Add to favorite
 
123
Subscribe to our Newsletters Subscribe to our Newsletters Get Daily Updates RSS


Russian Tradition of Pottery Craft, Part 2
May 25, 2015 15:37

Old Russian earthenware was not particularly beautiful but was very convenient and cheap. Potters made simple subjects required in country life: pots, vessels for milk and sour cream, large pots for pitch, bowls, flat dishes, plates, measuring pots, and washstands. Local red clay served as the main material for their manufacture.

In regards to peculiar ways of processing the outer surface there were four different types of pottery: black, boiled, glazed and coated.

Lacquered ware was in the greatest demand among the population. The effect of lacquered surface was reached by two methods, namely glazing and coating.

For getting coated ware of various colors the master used metal powders and sawdust: lead and copper scale for red color, lead on a white clay surface for white color, and copper scale for green. These powders were filled on the clay surface, which was dried up and coated with tar prior to baking.

Booking.com


For attaining the glazed shiny effect of earthenware the potters used strong salt solution before baking. Coating was attained by putting hot baked ware into fermented mix of rye flour and chalk or beer yeast. The baked flour created beautiful designs of free flows, spots, bubbles, and above all it made the ceramic vessels stronger.

At last, potters could attain black smoked surface by baking earthenware in smoking flame.

The manufacturing technique of potter's ware had several stages. Initially clay was carefully selected and prepared. Clay was cleaned of impurities, moistened with water and kneaded with feet and hands in a trough. Afterwards it was shaped and decorated on a potter's wheel, and then dried and baked right in the Russian stove in one’s house or in a special horn outdoors. All sorts of ornamentation increased the cost of products for sale.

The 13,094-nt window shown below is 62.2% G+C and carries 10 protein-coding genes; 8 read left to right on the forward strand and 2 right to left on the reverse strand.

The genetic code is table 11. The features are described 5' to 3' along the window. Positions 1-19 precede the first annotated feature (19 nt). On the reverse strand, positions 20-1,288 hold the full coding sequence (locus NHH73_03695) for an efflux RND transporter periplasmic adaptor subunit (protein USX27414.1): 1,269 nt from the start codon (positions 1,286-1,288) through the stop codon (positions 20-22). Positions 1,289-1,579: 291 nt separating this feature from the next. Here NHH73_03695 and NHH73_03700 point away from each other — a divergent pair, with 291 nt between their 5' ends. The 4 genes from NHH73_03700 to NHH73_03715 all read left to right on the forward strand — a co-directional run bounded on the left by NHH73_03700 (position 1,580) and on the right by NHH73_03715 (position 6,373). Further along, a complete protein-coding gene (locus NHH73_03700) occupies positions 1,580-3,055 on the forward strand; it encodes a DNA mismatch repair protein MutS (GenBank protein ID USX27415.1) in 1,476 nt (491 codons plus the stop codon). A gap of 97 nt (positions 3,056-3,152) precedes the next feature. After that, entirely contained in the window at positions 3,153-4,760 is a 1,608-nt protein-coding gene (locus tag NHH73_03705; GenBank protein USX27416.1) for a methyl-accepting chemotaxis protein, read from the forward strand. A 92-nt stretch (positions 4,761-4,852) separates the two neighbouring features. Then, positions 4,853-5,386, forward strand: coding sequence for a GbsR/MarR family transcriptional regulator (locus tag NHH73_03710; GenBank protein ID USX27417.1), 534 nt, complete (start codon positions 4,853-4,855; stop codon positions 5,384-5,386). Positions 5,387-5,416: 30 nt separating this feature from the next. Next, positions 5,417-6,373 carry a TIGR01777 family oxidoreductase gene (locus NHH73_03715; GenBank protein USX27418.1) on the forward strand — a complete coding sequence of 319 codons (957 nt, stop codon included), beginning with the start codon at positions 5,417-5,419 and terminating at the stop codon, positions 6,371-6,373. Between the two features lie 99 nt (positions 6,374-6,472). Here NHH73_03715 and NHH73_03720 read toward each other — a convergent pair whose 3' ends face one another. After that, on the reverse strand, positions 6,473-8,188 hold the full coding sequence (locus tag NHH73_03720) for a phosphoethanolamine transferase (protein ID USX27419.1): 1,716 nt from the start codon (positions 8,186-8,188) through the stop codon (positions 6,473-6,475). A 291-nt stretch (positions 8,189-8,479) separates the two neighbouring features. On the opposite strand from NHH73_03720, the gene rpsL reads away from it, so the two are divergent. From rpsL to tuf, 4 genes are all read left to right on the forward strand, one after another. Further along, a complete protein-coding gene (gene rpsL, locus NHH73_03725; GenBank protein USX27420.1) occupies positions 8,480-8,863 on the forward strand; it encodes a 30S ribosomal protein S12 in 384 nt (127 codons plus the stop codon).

Unfortunately, the Russian craft of pottery was nearly lost in oblivion. Life changes and disappearance of the centuries-old way of traditional country life in the early 20th century became the reason for that.

In the 1930s artels of potters were founded in some regions of Russia, but they could not change the situation to the betters and the trade kept on dying away.

Fortunately, the 1990s saw a new interest in the ancient trade of pottery and its revival in Russia.

 

 


Sources: http://nhpko.ru 


Author: Vera Ivanova

Tags: Folk Arts Arts and Crafts Pottery   

Next Previous

You might also find interesting:

Vera Mukhina, Queen of Soviet Sculpture Kholuy Miniature Painting Kholmogory Bone Carving Friday Fun: Demotivation Posters About Russia, part 2 Perm Animal Style









Comment on our site


RSS   twitter      submit



TAGS:
Wickerwork  Start-up  Ilya Oleynikov  debt collection  Black Sea  Karachay-Cherkessia  Alexander Popov  elections in Russia  Vladivostok  Tula  New Year  economic crisis  Thefts  European Championship 2016  Science Awards  Mercedes-Benz Fashion Week Russia  Samara  Russian scientists  Veliky Novgorod  Bolotnaya case  Russian theatre  Russian transportation  Pushkin Museum of Fine Arts  Charity  FIFA World Cup   Russian Monuments  Ukraine crisis  Russian explorers  Ivanovo Region  Monte Carlo  Spasskaya Fair   Orthodoxy  Post-Soviet Literature  Moscow  Exhibitions in Moscow  Russian Cinema  Russian Defense Ministry  traffic rules  Monuments in Moscow  St. Petersburg events  St. Petersburg  Russian economy  Russian business  Russian government  Russian tourism  Russian science  Russian churches  Russian lifehacks  Academicians  Russia - My History 


Travel Blogs
Top Traveling Sites